by Jeff Ebbing
Southeastern Community College
West Burlington, IA
I don’t know about you but I haven’t watched the Olympics this much in years. I found myself wanting to tune in all the time. Maybe it was because I dropped a stack of cash on extra TV spots. Maybe it was because with the mountain of snow next to my driveway, it’s like I was there. Or maybe it’s because there was absolutely nothing else to do.
First, some Sochi observations:
• Bob Costas will never, ever forget to pack Visine again.
• Team USA will win gold at every ugly sweater party till 2018.
• Skeleton is a sport? When did that become a thing?
• Johnny and Tara: Tone it down a notch. You’re commentators,
• Space-age morph suits don’t make you faster. Skating faster
makes you faster.
I loved the Men’s Downhill events. I think it comes from being a kid and watching ABC Wide World of Sports. Who could forget that ski jumper totally biffing as Jim McKay said, “The agony of defeat?”
[What? You don’t remember? http://bit.ly/1hUSWAz]
There’s something primal about strapping slippery sticks to your feet and speeding down a mountain in long underwear. It’s a sport dreamed up by stir-crazy drunk dudes, which might explain why I like it.
I decided the reason they go down one at a time is so you know who’s who. In the same skin-tight suits and helmets, they’re like an Olympic Whitman’s Sampler. You need that little cheat sheet to tell the caramels from the crèmes, or in this case the Swiss from the Swedes.
The Men’s Super G was awesome. Norway’s Kjetil Jansrud skied 85 mph down a 4000-yard run in 1:18.14. American Andy Weibrecht nabbed the silver a scant 0.3 second later. Superstar Bode Miller and some Canadian dude tied for bronze with a sloth-like 1:18.67.
You could have knitted a scarf in the time it took that slacker in 24th place to finish an epoch-length two seconds later. C’mon! I got things to do!
Some races were determined by a hundredth of a second – less than the blink of an eye. The spectator in me wasn’t phased. Numbers don’t lie.
The marketer in me though, begged the question. Does a victory margin of 0.3 seconds really make you the best in the world? Do two seconds make someone else 24 times less good?
What can the Olympics teach us about community college marketing?
In a world of universal awesomeness, superlatives are meaningless.
Shocker: My school doesn’t have the best program for every single student who walks in our door.
Double-shocker: Yours doesn’t either.
To say anything other would be a big fat lie. There are just too many uncontrollable variables for it to be true.
Since I’m not the Kjetil Jansrud of community college marketing, I won’t go on record saying my college is the best. I mean if KJ can barely defend his claim on any given day, how can I?
Colleges can’t have multi-million dollar facilities for every single program we offer. We can’t hire Nobel laureates to teach speech or employ Norm Abram Jedi-level craftsmen for intermediate hammering.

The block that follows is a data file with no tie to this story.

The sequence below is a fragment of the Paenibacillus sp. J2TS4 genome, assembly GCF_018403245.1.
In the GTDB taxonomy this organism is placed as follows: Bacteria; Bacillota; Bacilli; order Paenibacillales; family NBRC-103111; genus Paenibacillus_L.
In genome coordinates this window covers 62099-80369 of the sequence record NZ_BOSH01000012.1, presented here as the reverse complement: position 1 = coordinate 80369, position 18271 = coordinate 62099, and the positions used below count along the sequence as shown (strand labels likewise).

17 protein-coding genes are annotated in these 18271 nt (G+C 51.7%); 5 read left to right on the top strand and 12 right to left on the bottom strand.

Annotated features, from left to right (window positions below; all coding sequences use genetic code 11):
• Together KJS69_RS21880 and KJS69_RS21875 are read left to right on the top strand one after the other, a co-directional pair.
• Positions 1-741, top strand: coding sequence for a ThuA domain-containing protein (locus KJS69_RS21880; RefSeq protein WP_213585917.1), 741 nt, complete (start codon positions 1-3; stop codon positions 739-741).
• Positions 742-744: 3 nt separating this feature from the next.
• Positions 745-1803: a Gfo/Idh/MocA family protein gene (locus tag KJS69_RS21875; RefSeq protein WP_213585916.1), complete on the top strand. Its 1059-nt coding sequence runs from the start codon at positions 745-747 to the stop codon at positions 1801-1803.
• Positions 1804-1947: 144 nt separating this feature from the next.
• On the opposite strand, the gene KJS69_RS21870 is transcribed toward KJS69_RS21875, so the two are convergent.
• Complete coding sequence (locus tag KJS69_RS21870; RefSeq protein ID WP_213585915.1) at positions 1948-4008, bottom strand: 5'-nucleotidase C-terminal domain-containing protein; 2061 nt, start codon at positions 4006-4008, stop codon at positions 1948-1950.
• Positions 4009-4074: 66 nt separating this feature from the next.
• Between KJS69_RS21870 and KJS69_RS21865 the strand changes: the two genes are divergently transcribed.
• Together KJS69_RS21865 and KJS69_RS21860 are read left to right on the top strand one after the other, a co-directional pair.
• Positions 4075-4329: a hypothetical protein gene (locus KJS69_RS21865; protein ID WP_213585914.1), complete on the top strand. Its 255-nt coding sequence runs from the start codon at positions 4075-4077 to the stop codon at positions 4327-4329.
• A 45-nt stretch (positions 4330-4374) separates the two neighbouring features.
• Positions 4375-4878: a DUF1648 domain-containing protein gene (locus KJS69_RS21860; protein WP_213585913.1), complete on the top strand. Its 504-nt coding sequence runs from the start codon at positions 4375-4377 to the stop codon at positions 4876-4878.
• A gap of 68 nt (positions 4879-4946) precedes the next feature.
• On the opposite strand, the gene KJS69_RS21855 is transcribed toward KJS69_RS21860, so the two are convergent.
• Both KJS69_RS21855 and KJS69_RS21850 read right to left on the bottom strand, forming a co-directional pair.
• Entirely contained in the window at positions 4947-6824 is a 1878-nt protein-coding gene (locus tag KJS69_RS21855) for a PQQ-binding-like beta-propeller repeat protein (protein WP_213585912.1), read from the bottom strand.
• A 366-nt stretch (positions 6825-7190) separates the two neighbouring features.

That’s why they hired us. They need us to help sex up the place. And we love to answer that call.
We take beautiful photos of beautiful instructors teaching beautiful students how to make beautiful things using beautiful tools. We write beautiful words about our beautiful programs and how our beautiful graduates get beautiful jobs making beautiful salaries.
As marketers, we wage this semantic war daily, laying waste to lesser spin masters’ tri-fold brochures and high school visit posters.
However, beware the fine line between marketing and hype.
Curb appeal is important, but if you don’t have the substance to back it up, you squander time and money and hopes and dreams – those of your college, your students, pretty much everybody.
Being anything less than the Taj Mahal doesn’t make your college subpar or crappy though. I’ll let you in on a secret: You don’t need to say you’re the best to recruit students.
People don’t pick your school because you’re the best anyway. They pick you because they trust you. There’s something about you they want to believe – a happy graduate, an inspiring teacher, the promise of a career, and yes, sometimes a fancy building.
So what’s a marketer to do?
Find the value and promote it, boldly yet honestly.
How? Rip a page out of your favorite Olympian’s playbook and analyze your performance to find your weak spots.
Great Olympians don’t win every race – they learn from every race.
So regularly ask for honest feedback from your audience. Do your claims stack up? Are they believable? Is there something you should be saying that you’re not? Are you wasting time pitching a moot point?
Then instead of raving about all the magical unicorns that frequent your campus, you can build trust by soothing anxieties and sharing stories.
That way you can leave the “best” for last.
Jeff Ebbing is director of marketing and communications (a.k.a. the marketing guy) at Southeastern Community College in West Burlington, Iowa.